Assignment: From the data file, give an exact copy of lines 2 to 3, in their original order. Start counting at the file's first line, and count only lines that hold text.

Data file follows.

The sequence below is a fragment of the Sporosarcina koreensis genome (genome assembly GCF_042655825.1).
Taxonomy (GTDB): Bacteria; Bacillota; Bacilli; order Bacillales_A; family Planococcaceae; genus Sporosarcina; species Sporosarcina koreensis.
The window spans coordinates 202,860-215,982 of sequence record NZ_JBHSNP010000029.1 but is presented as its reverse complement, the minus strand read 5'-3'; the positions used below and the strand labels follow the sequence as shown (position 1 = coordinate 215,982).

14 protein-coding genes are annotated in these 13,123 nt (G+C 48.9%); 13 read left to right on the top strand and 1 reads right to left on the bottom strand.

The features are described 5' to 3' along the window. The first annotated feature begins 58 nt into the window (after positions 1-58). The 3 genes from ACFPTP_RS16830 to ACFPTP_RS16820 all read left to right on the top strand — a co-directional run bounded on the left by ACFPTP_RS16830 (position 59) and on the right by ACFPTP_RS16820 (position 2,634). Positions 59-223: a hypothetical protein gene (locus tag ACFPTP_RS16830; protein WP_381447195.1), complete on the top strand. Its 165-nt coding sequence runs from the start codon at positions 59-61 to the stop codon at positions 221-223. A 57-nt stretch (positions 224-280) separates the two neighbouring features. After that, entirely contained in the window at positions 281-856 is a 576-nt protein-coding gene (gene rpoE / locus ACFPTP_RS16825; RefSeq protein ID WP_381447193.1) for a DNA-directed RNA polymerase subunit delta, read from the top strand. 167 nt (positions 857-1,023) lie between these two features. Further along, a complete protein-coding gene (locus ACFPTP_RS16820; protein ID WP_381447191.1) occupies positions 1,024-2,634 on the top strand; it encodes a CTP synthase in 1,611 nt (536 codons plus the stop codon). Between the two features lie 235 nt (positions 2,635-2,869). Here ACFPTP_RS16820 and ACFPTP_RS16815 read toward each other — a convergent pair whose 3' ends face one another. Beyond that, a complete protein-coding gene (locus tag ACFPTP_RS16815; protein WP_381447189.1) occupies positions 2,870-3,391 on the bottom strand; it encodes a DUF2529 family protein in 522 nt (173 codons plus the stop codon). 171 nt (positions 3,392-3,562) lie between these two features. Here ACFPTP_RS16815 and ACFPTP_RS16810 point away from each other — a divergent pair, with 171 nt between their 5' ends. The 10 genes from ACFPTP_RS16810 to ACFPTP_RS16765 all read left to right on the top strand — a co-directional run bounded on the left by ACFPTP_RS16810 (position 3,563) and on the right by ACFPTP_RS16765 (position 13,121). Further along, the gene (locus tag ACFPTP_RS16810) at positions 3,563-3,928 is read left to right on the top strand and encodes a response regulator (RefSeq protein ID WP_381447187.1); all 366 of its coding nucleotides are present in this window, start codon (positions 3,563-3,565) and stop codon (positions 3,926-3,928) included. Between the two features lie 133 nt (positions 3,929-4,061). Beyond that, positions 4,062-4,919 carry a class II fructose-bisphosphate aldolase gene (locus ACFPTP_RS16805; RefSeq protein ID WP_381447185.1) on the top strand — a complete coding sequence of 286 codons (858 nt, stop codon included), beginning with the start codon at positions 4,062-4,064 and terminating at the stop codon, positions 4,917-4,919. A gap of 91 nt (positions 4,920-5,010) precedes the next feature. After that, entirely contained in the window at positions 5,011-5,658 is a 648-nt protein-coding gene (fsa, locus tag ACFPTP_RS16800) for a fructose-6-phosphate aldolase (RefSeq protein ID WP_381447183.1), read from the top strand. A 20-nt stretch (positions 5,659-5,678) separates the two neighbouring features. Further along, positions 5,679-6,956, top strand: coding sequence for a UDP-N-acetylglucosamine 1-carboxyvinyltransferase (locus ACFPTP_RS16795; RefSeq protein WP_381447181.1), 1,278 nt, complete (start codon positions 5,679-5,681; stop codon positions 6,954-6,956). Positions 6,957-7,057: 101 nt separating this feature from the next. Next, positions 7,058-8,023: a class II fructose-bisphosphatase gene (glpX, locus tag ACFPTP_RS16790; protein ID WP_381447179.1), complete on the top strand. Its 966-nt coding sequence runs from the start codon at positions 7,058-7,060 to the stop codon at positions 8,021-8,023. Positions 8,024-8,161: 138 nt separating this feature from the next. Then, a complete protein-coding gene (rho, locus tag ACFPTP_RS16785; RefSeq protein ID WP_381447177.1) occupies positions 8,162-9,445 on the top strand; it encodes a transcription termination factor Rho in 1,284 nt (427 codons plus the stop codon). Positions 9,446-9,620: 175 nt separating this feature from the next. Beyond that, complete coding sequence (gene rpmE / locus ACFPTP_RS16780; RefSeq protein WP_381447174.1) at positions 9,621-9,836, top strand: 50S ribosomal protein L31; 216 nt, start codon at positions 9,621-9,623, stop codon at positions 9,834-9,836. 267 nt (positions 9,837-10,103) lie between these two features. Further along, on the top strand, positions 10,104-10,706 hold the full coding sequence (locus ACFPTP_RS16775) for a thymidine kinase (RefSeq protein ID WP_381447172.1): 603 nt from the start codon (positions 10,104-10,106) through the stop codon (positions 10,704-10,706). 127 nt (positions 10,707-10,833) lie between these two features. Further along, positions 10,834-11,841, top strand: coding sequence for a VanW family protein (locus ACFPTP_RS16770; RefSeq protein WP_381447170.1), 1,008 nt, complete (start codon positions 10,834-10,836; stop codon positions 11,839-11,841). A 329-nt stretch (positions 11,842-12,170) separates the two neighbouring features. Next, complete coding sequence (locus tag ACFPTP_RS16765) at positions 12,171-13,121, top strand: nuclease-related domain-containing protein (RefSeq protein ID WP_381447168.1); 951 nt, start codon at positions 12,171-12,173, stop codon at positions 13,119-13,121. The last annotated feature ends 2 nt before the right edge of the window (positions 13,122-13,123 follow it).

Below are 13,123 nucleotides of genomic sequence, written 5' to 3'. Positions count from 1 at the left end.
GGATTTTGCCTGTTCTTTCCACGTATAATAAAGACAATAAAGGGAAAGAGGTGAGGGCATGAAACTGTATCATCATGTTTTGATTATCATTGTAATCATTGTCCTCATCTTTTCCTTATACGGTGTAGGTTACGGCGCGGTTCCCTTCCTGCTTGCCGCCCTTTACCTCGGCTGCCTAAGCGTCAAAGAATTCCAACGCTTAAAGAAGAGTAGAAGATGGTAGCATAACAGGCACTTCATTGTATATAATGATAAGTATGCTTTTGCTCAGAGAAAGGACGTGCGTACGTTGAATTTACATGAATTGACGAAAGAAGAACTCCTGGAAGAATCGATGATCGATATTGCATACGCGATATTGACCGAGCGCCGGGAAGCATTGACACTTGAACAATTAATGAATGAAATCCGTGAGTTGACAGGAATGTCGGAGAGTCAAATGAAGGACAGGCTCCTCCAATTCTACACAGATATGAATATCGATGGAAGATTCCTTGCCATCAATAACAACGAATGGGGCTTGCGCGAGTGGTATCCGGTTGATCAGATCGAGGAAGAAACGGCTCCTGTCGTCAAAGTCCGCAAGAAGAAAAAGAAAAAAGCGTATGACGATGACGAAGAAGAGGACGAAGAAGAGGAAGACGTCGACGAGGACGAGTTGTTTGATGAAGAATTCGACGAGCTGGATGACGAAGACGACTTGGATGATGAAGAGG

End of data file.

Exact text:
Taxonomy (GTDB): Bacteria; Bacillota; Bacilli; order Bacillales_A; family Planococcaceae; genus Sporosarcina; species Sporosarcina koreensis.
The window spans coordinates 202,860-215,982 of sequence record NZ_JBHSNP010000029.1 but is presented as its reverse complement, the minus strand read 5'-3'; the positions used below and the strand labels follow the sequence as shown (position 1 = coordinate 215,982).